American Foxhound Care
Understanding the nature of the American foxhound is key to living a happy life with this easygoing but energetic breed. These dogs need plenty of exercise every day to be satisfied, and they’re known for stubbornly following their own desires (a trait that makes them excel when pursuing a scent on the hunt). In the grooming department, the American foxhound’s short coat is easy to care for.
Owners should be aware that these dogs have boundless energy that needs a daily outlet to avoid undesirable behavior. It’s important to remember that American foxhounds were bred for their speed and stamina. They have a seemingly limitless amount of energy, and this comes with significant daily exercise needs. Be prepared to spend up to two hours every day exercising your foxhound. It’s best if you have a secure, fenced area for your dog to run in as a supplement to structured exercise time. These dogs love to be on the move, and if they’re left alone in the house, they can become destructive when finding their own entertainment.
Like other scent hounds, the American foxhound has a keen sense of smell and a one-track mind when it gets on the trail of prey. For this reason, you should never trust your foxhound to walk off-leash—especially in the city, where the threat of being hit by a car or becoming lost is even greater. This dog was bred to follow a scent and ignore everything else in its surroundings. This means that your foxhound is very unlikely to follow recall commands if it takes off after birds, cars, people, or other animals.
One area where the foxhound is particularly low-maintenance is grooming. These dogs have a short, smooth coat that lies close to the body. The coarse hair doesn’t become easily matted, but it does have a tendency to shed around the house. Owners should brush this breed about once per week to keep its coat healthy and reduce shedding. Bathe your foxhound on an as-needed basis when its fur becomes noticeably dirty.
Like other dog breeds, foxhounds should also have their teeth brushed, nails trimmed, and ears cleaned on a regular basis. Checking your dog’s ears for debris each week and cleaning them monthly is especially important for this breed. Floppy ears hold in moisture, and this makes the foxhound easily susceptible to ear infections. If you notice signs like redness, irritation, swelling, or your dog pawing at its ears and shaking its head often, a trip to the vet should be scheduled as soon as possible to begin medication. Ear infections can progress quickly and become very painful. For dogs that have experienced multiple infections, owners should talk to a veterinarian to determine how often the ears should be cleaned.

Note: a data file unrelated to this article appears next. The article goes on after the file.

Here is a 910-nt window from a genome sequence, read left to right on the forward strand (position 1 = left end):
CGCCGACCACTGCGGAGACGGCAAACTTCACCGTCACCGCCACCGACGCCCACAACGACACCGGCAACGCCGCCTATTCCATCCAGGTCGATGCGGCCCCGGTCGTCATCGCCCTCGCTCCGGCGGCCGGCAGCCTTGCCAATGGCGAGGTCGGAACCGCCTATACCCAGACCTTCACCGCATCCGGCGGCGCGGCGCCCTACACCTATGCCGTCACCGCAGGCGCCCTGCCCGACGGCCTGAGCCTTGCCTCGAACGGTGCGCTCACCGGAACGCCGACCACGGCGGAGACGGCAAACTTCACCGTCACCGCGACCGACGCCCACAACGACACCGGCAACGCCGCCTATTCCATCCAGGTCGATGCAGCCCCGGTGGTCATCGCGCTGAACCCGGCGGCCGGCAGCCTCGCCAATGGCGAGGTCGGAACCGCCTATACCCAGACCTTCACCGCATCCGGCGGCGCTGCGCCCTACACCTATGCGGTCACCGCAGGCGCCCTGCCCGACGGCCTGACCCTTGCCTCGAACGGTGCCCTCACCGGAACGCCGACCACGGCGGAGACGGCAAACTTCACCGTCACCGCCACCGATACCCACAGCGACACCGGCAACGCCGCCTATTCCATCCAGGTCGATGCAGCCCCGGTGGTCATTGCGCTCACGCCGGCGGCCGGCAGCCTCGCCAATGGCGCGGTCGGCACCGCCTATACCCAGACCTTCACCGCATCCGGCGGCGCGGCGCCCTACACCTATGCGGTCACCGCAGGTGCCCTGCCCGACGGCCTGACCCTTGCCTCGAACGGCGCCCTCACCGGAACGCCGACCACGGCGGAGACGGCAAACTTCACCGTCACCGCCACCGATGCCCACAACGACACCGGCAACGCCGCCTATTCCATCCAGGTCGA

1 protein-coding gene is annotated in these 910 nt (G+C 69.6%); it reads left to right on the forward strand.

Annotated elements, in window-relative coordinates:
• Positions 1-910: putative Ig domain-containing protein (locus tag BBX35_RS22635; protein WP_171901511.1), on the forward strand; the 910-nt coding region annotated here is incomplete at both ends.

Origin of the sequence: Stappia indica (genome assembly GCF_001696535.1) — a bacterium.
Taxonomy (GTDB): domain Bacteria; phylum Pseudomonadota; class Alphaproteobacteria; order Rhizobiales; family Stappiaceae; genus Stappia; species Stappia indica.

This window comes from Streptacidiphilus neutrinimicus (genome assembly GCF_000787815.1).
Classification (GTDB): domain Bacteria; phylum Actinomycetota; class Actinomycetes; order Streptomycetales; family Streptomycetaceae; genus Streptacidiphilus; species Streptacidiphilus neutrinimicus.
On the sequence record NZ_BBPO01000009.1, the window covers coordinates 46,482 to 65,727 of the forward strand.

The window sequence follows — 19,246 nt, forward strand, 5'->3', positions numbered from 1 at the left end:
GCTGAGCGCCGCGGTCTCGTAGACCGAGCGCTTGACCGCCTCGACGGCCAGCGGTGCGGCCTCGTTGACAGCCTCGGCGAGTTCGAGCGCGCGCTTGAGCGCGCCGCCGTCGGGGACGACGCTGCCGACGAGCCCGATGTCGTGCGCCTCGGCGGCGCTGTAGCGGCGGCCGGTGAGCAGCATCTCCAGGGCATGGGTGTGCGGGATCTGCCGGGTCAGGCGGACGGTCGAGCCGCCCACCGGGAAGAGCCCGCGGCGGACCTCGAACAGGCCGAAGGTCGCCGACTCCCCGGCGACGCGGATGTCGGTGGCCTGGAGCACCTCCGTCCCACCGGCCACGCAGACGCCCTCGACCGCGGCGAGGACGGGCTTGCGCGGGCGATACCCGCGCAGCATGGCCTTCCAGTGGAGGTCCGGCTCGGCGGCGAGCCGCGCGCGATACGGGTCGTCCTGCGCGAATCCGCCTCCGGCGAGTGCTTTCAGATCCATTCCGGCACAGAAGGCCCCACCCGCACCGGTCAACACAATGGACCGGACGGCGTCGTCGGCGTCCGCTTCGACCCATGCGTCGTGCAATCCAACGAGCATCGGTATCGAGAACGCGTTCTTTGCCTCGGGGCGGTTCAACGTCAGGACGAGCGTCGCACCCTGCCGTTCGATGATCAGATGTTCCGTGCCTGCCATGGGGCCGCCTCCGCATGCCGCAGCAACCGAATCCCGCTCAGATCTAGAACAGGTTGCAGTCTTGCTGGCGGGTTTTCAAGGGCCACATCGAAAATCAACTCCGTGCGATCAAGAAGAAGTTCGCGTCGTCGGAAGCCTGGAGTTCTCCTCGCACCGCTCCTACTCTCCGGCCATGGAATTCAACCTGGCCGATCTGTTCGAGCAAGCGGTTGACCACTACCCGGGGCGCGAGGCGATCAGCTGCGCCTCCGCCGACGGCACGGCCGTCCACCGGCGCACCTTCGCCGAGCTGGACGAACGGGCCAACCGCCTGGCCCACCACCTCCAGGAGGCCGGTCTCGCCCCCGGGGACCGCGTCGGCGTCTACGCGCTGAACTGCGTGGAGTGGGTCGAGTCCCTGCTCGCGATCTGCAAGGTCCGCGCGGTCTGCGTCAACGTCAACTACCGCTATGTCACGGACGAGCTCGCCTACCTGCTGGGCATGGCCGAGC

The American foxhound has an independent streak that helps it excel in the field, but this can cause challenges in household settings. As a foxhound owner, you should make obedience training a priority from an early age when puppies are about eight weeks old. Otherwise, you may end up with a stubborn dog that resists learning the basics of house training or recall commands.
Positive reinforcement methods are effective for this breed. Training sessions should be kept short and performed frequently to keep the dog interested, as it’s likely to wander off when training becomes boring. Avoid any methods that use punishment—these are often counterproductive. Foxhounds have very sensitive personalities and may become fearful of their owners (and thus, less likely to obey their commands) if yelling is involved.
Common Health Problems
One of America’s oldest breeds, the American foxhound has remained very genetically healthy. These dogs are known for being hardy, however, they may be prone to diseases based on their size and long ears. When adopting a puppy from a breeder, always ask to be provided with the medical history of the litter’s parents.
The following conditions can sometimes affect American foxhounds:
- Thrombocytopathy: This blood platelet disorder can cause abnormal bleeding because of complications with natural clotting.